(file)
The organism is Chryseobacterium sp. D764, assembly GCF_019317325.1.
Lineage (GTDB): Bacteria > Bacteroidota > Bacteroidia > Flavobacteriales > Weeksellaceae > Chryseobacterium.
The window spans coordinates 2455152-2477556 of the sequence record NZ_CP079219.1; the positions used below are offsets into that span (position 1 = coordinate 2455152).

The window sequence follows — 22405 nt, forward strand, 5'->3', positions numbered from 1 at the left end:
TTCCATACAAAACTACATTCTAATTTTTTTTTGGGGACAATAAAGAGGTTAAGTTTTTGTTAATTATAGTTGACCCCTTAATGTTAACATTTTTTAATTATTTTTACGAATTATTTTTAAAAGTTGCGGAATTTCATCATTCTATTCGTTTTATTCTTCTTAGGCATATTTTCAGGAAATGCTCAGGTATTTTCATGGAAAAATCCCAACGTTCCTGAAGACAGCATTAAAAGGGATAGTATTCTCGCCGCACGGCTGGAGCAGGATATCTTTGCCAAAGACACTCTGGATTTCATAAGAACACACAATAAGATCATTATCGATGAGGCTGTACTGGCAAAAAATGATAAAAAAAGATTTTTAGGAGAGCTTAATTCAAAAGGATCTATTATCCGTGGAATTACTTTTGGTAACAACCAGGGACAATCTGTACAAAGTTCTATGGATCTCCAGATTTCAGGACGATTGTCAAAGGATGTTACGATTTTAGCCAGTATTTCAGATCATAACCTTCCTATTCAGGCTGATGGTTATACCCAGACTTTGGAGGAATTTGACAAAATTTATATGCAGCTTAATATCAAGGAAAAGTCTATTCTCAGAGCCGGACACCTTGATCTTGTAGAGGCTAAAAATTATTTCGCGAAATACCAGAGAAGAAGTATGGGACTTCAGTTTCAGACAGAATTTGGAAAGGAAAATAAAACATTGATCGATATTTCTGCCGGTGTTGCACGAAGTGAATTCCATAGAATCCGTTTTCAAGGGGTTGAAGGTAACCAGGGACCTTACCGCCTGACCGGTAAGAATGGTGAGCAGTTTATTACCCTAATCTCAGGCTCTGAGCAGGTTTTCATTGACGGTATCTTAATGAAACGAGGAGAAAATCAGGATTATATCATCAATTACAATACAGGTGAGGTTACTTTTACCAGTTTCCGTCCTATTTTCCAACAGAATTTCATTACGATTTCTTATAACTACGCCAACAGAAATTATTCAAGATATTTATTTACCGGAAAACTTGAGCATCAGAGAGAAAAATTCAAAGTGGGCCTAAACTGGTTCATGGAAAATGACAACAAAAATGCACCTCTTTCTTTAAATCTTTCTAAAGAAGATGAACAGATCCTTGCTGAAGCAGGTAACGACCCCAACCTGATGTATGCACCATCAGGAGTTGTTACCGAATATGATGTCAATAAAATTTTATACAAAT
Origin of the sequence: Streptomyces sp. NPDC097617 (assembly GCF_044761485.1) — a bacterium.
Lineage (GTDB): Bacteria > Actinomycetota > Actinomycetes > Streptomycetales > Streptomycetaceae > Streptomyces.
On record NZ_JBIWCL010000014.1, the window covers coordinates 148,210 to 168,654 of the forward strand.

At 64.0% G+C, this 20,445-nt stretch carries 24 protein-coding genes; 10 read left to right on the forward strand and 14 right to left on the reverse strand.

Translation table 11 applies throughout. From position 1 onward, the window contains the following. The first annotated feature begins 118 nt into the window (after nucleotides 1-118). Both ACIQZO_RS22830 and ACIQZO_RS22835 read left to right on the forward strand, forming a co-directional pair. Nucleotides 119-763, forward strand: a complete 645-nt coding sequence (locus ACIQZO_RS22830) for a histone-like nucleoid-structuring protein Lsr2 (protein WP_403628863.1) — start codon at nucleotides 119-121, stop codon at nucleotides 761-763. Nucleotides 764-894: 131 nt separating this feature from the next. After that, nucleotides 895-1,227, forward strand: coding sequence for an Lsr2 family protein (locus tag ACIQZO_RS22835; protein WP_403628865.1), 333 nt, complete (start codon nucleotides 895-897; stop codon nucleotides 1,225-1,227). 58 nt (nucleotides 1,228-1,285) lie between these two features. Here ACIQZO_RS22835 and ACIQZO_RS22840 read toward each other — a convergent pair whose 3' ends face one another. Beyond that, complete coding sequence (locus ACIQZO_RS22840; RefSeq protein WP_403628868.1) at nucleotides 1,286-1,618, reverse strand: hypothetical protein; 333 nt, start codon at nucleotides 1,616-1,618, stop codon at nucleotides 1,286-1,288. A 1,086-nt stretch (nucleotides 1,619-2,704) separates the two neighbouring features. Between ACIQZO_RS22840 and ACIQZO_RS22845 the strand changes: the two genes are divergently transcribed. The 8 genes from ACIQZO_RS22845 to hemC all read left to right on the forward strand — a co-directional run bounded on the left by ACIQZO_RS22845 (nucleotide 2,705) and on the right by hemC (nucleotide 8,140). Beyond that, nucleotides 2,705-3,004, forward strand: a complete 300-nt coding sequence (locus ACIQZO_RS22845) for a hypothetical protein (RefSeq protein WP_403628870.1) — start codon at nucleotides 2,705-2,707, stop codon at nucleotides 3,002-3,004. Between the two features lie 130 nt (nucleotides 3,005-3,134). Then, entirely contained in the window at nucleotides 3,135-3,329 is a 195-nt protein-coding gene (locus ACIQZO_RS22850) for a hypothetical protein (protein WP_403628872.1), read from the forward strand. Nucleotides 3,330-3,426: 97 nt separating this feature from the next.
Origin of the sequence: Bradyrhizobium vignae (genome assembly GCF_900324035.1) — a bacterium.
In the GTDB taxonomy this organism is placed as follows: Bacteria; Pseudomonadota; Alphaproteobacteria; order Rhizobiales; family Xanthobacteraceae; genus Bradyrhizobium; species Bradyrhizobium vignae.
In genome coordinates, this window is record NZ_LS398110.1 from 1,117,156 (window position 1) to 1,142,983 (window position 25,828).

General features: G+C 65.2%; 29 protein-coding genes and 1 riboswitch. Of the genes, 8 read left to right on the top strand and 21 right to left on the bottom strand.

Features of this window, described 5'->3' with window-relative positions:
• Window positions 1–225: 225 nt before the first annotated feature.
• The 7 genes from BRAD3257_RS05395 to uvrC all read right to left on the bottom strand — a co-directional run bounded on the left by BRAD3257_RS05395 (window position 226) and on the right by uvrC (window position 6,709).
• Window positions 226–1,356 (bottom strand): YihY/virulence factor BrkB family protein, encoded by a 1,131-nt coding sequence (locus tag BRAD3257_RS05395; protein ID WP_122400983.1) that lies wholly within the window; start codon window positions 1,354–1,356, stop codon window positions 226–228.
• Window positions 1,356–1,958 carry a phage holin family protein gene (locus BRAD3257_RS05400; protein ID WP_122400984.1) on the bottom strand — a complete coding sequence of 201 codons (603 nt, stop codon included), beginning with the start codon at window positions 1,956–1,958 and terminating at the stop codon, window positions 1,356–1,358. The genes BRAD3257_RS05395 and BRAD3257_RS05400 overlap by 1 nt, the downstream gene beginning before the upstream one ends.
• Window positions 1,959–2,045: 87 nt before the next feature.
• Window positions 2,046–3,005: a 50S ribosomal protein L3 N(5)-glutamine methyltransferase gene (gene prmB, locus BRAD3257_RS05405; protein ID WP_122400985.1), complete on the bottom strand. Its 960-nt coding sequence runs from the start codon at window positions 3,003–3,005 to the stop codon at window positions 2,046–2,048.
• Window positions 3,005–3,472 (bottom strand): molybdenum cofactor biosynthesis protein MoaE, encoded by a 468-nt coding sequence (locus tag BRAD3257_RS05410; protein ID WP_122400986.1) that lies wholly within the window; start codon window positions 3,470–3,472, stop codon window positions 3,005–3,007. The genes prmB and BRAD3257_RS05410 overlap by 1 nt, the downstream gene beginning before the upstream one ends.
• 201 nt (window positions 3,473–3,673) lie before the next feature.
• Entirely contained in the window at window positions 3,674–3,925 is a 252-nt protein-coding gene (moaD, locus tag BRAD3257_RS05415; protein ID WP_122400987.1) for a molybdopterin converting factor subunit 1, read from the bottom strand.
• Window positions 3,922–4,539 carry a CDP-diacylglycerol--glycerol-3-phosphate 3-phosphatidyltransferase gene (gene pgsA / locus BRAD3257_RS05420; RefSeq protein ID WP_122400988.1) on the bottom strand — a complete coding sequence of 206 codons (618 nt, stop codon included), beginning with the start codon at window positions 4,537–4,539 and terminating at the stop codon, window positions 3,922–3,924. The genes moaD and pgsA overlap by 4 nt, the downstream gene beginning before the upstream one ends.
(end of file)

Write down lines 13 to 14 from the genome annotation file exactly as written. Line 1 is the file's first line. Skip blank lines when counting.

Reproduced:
In genome coordinates, this window is record NZ_LS398110.1 from 1,117,156 (window position 1) to 1,142,983 (window position 25,828).

General features: G+C 65.2%; 29 protein-coding genes and 1 riboswitch. Of the genes, 8 read left to right on the top strand and 21 right to left on the bottom strand.